No Two Authors

Jan 30, 2012 | This & That

As it turns out, just as no two authors write the same books, nor do any of us work the same. Put four authors in a condo for a weekend and you will observe four very different methods of composing a novel. Let’s take a look.

My space with all my notes and scenes laid out around me

There are generally two kinds of writers: Plotter and Pantsers. Neither is better than the other, it is just how we approach the story. A plotter likes to have the story points laid out beforehand, a roadmap one might say of what will happen from A to Z. Some writers have detailed a synopsis of every point, character sketches, story arcs and a variety of information all written down before they even compose a single sentence. Others just notes that guide them from one chapter to the next. A pantser has a general idea for a story and that’s it. For them it is the thrill of seeing where the story takes them.

I was the odd ball of our foursome, being in the middle of the spectrum of plotters. As a plotter, I like my work organized, a good idea of where the book is going to go and I always brainstorm each section, chapter and scene before I sit down to write. My three fellow retreaters, Jane Porter, Liza Palmer and Caitlin Crews are more on the pantser side of the fence. Jane does do a bit more plotting than the other two, but the three of them definitely like to write without a safety net. I watched them in breathless awe.

Liza's work area

Really? You can do that?

Not this author. No way.

And I thought I was being really out there writing my scenes out of sequence.

What I found fascinating about Liza, was how she sits down, laptop in front of her and a blank journal beside her and she just starts writing. The pages fill up and the journal becomes her record of her journey. Like a diary of an unplanned trip. She writes down ideas, tips, revisions even as she hurries forward with her story. We debated desserts as she considered what to have her chef heroine make for a man’s last meal, and with a pie decided, she continued on. All the charm and grace of a road trip down Route 66. So very cool.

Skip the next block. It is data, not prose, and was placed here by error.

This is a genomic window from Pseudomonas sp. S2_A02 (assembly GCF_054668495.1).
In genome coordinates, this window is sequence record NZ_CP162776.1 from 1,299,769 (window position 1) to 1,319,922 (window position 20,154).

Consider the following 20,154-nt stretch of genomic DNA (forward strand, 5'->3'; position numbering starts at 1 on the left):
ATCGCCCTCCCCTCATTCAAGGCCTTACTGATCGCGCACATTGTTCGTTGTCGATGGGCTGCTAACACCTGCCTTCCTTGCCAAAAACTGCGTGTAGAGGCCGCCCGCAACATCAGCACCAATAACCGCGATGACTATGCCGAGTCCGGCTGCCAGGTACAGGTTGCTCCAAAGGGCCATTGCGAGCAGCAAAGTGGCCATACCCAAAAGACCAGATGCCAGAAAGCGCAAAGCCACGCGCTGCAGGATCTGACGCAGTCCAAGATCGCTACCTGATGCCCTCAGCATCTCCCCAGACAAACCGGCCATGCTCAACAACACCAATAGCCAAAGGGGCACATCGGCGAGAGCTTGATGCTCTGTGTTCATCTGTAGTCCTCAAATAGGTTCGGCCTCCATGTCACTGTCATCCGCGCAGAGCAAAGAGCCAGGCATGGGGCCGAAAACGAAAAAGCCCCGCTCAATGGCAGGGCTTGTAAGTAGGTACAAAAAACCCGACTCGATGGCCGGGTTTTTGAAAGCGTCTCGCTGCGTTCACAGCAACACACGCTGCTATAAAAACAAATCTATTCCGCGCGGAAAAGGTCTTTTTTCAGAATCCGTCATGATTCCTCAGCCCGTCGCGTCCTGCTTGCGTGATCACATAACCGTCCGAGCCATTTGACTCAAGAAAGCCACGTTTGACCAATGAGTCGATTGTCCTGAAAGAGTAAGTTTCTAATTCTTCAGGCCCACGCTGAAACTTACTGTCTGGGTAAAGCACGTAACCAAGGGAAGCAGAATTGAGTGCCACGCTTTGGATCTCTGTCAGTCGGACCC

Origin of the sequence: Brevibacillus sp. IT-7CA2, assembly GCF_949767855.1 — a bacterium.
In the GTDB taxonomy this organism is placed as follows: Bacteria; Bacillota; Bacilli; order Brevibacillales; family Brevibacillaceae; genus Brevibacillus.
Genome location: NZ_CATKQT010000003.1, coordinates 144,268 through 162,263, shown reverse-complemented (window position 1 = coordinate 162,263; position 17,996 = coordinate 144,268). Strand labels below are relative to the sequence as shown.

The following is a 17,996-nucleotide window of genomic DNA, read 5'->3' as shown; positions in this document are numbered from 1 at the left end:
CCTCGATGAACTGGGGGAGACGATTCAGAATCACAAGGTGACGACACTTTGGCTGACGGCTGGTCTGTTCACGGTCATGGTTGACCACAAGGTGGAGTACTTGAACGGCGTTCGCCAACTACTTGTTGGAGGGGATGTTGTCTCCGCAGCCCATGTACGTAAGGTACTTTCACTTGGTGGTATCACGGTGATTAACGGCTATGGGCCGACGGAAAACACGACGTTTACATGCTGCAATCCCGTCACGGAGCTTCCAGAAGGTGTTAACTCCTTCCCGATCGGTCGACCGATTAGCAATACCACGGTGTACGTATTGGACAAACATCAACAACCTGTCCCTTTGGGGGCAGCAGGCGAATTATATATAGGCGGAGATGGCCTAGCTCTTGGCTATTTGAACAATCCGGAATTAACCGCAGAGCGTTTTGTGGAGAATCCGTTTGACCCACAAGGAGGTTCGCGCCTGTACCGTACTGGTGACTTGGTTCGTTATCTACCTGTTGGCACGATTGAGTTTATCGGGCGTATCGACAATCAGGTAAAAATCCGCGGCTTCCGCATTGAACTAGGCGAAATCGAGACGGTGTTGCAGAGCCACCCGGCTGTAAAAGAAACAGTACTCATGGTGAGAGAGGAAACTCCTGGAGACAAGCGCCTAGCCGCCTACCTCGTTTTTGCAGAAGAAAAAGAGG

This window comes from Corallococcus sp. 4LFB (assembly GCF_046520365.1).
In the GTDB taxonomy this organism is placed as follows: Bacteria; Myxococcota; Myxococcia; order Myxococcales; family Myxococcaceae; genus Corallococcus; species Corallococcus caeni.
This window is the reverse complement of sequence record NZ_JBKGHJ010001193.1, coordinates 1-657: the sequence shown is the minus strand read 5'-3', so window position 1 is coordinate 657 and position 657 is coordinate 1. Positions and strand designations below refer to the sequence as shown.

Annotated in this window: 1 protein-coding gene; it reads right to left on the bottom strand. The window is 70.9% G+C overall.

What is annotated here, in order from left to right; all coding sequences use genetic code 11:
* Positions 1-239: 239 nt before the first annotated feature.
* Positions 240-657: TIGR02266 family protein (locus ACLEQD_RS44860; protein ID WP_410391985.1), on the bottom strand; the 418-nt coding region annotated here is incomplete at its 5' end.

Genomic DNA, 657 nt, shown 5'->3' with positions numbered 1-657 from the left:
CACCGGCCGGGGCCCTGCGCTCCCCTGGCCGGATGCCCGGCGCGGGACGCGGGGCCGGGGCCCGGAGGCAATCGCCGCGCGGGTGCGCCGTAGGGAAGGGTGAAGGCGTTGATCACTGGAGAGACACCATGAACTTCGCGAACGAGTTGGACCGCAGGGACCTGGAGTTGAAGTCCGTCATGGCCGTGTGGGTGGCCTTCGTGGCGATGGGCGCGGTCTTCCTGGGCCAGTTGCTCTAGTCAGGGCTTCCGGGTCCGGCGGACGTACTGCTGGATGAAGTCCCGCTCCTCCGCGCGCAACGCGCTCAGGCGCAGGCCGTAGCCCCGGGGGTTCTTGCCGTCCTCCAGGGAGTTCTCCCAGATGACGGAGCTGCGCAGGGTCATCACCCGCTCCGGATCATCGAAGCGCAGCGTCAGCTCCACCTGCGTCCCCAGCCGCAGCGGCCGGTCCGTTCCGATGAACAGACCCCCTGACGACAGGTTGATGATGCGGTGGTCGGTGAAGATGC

Megan hard at work in her corner of the condo.

Megan tends to hole up, a few notes and again, just writes. She looks online for visual inspiration—Tumblr and other sites, and after a while, the pages start to come forth. I liked her sparse style, which contrasts with her rich and in depth stories.

Jane's cast of character and composition

Finally comes Jane, who is the most visual of writers—she has pictures of all her characters, in all their moods. Sorting through her collection of magazine clippings, downloaded photos, she can show you her hero happy, defiant, angry, serious, all his stormy, Alpha moods right before her, contrasted with the photos of her heroine and secondary characters. And then with her cast assembled, they begin to speak to her and she writes. It is a very cinematic approach to writing.